Whilst, I’m finding Oldest Son’s intractability re the dishes frustrating at least he is taking responsibility for his own mess, unlike his father, who, is, it seems taking no responsibility and mostly blaming me me for the state of his finances.
E hasn’t now seen the boys since the end of October last year. Each (last minute) text he sends to Youngest Son (who remains hopeful of seeing him every weekend) vaguely blames ‘the money situation‘ as his reason for not coming. The implication always seems to be that the situation is beyond his control and somehow not his fault. One of his texts to Youngest Son said “Situation has become ridiculous and had better sort itself soon“. Given that earlier he’d said he needed to resolve the “money situation with your Mum” before he could see him, his implication was clearly that his financial situation is somehow my fault and also that it’s also somehow down to me that he can’t see them. I was quick to nip this one in the bud and reassure the kids that they could see their dad whenever they wanted (in fact Drunk Me, set up a WhatsApp Group, with all six of us in it, where I said exactly that), but the thing that strikes me with most force is how little responsibility E is apparently taking for the situation he is in. His letter to my solicitor and his texts to the kids are peppered throughout with hints that the situation he’s in is not his fault and full of suggestions that things are being taken ‘out of his hands’. Apparently, in E’s world, nothing is his fault.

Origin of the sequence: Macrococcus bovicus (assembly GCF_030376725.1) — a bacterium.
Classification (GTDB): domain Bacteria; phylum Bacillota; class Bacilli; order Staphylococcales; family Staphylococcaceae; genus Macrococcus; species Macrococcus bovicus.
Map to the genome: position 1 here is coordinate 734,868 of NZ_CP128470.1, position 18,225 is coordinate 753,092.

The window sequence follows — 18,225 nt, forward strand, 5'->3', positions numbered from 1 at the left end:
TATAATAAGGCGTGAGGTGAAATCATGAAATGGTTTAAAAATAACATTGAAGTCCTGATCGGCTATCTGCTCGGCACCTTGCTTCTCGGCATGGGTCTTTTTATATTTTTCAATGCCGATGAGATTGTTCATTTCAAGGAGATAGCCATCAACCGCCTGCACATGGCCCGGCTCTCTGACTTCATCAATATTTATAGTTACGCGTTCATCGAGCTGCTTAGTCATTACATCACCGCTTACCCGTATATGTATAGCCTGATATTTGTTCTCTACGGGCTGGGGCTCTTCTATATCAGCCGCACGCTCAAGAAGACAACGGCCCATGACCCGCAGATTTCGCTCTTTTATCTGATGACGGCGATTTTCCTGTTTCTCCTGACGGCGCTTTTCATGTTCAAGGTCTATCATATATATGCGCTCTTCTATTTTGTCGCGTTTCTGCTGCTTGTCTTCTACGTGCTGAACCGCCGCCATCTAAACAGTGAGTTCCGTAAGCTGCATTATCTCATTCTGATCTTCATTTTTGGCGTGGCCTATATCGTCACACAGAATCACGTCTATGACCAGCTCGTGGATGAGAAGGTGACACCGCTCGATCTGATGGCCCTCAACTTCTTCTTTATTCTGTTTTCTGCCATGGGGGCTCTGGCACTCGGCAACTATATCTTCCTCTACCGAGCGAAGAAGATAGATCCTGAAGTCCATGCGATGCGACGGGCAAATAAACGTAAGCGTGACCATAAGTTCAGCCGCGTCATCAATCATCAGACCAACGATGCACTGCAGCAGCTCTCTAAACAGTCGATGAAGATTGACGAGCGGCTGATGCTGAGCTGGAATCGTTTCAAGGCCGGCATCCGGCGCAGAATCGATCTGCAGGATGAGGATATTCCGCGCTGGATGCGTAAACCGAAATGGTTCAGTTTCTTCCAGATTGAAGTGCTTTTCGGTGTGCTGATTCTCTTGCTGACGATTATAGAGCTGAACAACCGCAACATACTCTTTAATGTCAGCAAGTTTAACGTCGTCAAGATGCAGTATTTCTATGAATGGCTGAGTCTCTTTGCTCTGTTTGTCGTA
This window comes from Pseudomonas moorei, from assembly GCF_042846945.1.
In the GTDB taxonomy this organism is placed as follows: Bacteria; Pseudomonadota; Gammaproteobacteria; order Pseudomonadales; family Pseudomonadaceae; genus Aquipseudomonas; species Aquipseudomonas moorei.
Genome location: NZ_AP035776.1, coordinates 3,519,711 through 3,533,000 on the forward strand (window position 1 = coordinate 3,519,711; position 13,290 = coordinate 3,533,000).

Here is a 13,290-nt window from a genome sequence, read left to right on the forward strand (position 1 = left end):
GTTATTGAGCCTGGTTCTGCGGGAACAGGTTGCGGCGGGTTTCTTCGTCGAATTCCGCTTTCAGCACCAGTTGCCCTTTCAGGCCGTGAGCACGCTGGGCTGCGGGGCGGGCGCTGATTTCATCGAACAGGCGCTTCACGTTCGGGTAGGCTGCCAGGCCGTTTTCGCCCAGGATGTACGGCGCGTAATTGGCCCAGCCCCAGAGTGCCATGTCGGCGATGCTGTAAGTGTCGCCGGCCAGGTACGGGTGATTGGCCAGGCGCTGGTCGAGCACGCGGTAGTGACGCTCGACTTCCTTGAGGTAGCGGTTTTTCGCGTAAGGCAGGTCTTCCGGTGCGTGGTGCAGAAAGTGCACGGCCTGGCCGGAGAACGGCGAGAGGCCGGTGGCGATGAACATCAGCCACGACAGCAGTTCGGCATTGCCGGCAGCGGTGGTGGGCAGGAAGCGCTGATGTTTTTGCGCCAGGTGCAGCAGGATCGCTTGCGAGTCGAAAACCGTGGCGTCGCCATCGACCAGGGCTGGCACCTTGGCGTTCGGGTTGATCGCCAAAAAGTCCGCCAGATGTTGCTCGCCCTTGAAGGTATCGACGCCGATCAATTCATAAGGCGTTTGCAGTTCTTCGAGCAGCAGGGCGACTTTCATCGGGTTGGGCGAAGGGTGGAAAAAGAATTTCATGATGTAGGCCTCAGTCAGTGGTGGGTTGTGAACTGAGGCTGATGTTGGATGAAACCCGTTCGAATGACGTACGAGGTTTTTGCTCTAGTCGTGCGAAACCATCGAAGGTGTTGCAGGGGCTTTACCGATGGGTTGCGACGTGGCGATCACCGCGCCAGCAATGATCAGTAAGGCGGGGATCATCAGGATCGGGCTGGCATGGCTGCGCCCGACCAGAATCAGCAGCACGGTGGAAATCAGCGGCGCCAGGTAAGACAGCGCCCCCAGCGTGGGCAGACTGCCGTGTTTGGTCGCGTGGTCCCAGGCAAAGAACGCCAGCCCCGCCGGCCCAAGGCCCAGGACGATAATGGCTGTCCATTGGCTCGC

Until Theresa May was allegedly accused of being ‘nebulous’, I’d never thought of applying that term to a person. As a long term Star Trek fan, to me a nebula was usually something of a worry. Densely impenetrable, with no way of telling what they contained or concealed, and bewitchingly floaty, they were usually encountered by our heroes with a mixture of suspicion and caution and were only ever driven (or sailed? What do space ships do?) through when completely unavoidable. But reading E’s texts and his letter l have the distinct sensation of being caught in a nebula which is distorting everything, and throwing all my assumptions about the way the world should work out of kilter.
It’s a funny one to deal with, especially for someone like me, whose first instinct is usually to take responsibility (and take the blame) for everything. In fact when I first read E’s letter, my first instinct was to look to myself and work out what I’d done wrong. I’m not quite sure how to deal with someone who doesn’t feel they’ve contributed to the problem they’re dealing with? With Oldest Son, I negotiated re the dishes on the basis that if he’d used a plate he had to wash it. He wasn’t happy, but he accepted he’d used the plate. With E, it’s like I’m waving the tomato sauce covered plate in front of him and he’s not only denying that he used it, but he’s suggesting that it was clearly me that got it dirty in the first place (whilst wiping tomato sauce from his mouth).
It’s an interesting tactic though, and one I might try with the kids. I might refuse to wash up my wine glass, on the basis that Youngest Son is clearly a bit of a boozer, or refuse to make my bed, because I’ve obviously never slept in it. It could change my life – frankly I find that being an adult involves way too much responsibility, I think I definitely need a bit less.
I bet I still end up with pile of dishes to do every morning though.